Making the Business Case for High-Quality Childcare

This blog post refers to a report by the US Chamber of Commerce Foundation. Read it here.

In a report titled “Workforce of Today, Workforce of Tomorrow: The Business Case for High-Quality Childcare,” The US Chamber of Commerce Foundation outlines the problems that childcare faces and reasons that business leaders should be invested in the issue. Childcare affects both the future and current workforce and provides jobs for the considerable number of people employed in the industry.


Childcare and Future Workers

In the US overall, K-12 education is falling behind. Often, students do not have the skills they need to learn by the time they reach kindergarten, resulting in difficulty keeping up throughout their education. The report explains that children begin learning at birth, and that developmental gaps can be observed among children as young as 9 months. “Cognitive, social, and emotional development is driven almost entirely by time- and attention-intensive adult nurture and care,” the report explains.

Because this is how children learn and develop, there should be little distinction between childcare and early childhood education. Not only does early childcare set the foundation for success in K-12 education, children begin learning soft skills (and the ability to gain further soft skills later in life) before they turn five. Failing to educate young children both puts them at a great disadvantage and creates a limited workforce in the future.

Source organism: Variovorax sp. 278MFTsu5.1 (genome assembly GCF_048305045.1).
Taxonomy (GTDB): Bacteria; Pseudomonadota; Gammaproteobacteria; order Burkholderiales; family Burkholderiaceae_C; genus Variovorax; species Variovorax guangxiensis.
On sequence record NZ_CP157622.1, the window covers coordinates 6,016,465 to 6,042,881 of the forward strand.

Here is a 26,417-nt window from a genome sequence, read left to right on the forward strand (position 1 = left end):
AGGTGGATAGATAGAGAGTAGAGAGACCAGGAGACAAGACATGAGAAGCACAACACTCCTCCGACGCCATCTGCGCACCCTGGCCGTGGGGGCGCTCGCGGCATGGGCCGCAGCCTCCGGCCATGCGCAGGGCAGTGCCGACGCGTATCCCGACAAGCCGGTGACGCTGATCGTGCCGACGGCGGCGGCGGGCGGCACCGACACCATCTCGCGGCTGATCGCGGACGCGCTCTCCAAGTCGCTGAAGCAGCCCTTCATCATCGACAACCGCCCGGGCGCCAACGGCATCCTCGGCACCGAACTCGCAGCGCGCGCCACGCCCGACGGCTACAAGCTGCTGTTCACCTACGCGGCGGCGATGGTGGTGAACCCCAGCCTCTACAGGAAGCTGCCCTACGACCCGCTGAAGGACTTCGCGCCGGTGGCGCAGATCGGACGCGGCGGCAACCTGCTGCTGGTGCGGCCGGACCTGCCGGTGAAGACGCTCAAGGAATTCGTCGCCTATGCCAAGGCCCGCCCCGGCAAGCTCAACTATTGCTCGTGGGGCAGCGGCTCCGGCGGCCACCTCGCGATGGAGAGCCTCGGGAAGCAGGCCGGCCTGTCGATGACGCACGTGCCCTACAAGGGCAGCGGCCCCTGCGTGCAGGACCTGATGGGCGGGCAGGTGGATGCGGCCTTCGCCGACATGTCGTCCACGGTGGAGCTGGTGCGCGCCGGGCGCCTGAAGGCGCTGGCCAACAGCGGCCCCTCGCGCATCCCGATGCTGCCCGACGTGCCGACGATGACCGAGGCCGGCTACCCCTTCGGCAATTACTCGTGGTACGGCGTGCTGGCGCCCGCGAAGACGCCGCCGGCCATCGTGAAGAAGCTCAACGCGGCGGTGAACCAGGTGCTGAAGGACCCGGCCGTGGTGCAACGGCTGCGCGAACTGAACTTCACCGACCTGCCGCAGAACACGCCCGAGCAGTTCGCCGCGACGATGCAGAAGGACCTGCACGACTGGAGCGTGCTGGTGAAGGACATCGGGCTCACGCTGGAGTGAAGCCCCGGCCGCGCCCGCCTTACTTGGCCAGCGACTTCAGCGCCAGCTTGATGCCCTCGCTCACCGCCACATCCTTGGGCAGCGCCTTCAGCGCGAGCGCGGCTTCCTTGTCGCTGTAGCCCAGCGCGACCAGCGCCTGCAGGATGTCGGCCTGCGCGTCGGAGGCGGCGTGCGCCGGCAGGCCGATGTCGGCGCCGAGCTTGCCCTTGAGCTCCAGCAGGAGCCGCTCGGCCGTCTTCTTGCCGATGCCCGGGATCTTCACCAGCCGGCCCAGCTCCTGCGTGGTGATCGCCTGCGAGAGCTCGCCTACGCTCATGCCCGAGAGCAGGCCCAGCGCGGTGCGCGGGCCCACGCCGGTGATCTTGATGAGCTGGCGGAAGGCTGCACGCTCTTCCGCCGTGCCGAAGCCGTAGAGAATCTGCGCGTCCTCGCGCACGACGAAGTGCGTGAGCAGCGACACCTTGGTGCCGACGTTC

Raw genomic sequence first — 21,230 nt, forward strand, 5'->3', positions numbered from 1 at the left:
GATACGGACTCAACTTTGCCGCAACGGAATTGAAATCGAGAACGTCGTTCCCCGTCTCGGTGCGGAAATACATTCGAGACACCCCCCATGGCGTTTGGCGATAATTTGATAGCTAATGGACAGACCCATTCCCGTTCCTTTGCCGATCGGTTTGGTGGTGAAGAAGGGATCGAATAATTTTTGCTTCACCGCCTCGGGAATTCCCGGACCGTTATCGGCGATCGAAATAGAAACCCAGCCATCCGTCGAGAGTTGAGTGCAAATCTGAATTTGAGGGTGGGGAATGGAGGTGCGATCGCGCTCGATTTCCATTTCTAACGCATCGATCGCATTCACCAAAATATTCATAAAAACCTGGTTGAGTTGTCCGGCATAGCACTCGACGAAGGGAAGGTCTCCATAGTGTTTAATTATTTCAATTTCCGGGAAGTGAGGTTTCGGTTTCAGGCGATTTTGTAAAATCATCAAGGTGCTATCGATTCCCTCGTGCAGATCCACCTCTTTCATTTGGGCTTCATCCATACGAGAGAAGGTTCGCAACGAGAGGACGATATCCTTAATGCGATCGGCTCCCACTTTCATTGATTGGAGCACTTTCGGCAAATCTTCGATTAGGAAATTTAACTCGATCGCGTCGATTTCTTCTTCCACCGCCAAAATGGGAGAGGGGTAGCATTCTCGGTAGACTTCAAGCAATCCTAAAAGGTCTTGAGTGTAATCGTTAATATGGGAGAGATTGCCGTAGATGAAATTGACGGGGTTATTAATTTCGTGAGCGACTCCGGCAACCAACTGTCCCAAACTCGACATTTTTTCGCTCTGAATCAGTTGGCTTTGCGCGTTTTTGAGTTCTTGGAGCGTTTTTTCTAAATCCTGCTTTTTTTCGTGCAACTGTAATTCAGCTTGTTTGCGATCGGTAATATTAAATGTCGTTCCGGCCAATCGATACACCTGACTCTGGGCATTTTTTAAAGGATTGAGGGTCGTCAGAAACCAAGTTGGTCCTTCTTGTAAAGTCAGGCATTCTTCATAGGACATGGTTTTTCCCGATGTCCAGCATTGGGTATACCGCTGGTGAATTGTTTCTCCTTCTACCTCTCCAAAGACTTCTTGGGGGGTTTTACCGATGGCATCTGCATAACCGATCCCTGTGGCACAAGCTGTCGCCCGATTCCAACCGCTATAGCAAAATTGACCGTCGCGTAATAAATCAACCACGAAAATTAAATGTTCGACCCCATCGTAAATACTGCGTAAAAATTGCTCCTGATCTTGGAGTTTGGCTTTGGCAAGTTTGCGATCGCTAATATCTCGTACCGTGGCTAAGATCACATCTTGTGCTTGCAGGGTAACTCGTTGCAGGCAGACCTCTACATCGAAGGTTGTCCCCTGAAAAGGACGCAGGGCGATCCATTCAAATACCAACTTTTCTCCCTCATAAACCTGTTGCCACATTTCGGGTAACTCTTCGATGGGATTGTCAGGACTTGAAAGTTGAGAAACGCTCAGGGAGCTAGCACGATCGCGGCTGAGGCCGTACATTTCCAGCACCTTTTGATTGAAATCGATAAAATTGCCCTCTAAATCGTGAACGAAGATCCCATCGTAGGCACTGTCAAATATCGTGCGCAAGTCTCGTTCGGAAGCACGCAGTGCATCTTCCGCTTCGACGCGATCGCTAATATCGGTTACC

Childcare and Today’s Workers

Childcare has a great impact on workforce participation and, on a smaller scale, turnover rates. Many workers have difficulty accessing quality childcare, which affects their ability to find or keep a job.

Today’s education system was designed at a time when most children stayed at home with a parent until attending kindergarten. Today, almost two-thirds of all mothers work outside the home—a sevenfold increase since 1940. 80% of all working parents say that access to childcare is important in their decision to work for a company.

However, many parents of young children are faced with an inability to afford quality childcare at all. As a result, many are out of the workforce altogether. 70% of nonworking poor cite “taking care of home/family as the reason they are not in the workforce. Similarly, childcare issues keep many from earning postsecondary degrees or certificates.

Many people are choosing to have children later in life, often in their 30s. For employers, this can create a problem when employees in “valuable midcareer roles” will be more expensive and difficult to replace if they must quit their jobs because of childcare concerns.


How Employers Can Get Involved

Employers should get involved in childcare, whether it is by assisting their own employees with childcare concerns or using their influence to improve policy concerning the childcare industry. Consider providing on-site, quality childcare for employees, or collaborating with local providers to offer solutions for those struggling to access childcare.

For more information about improving childcare, read the full report here.

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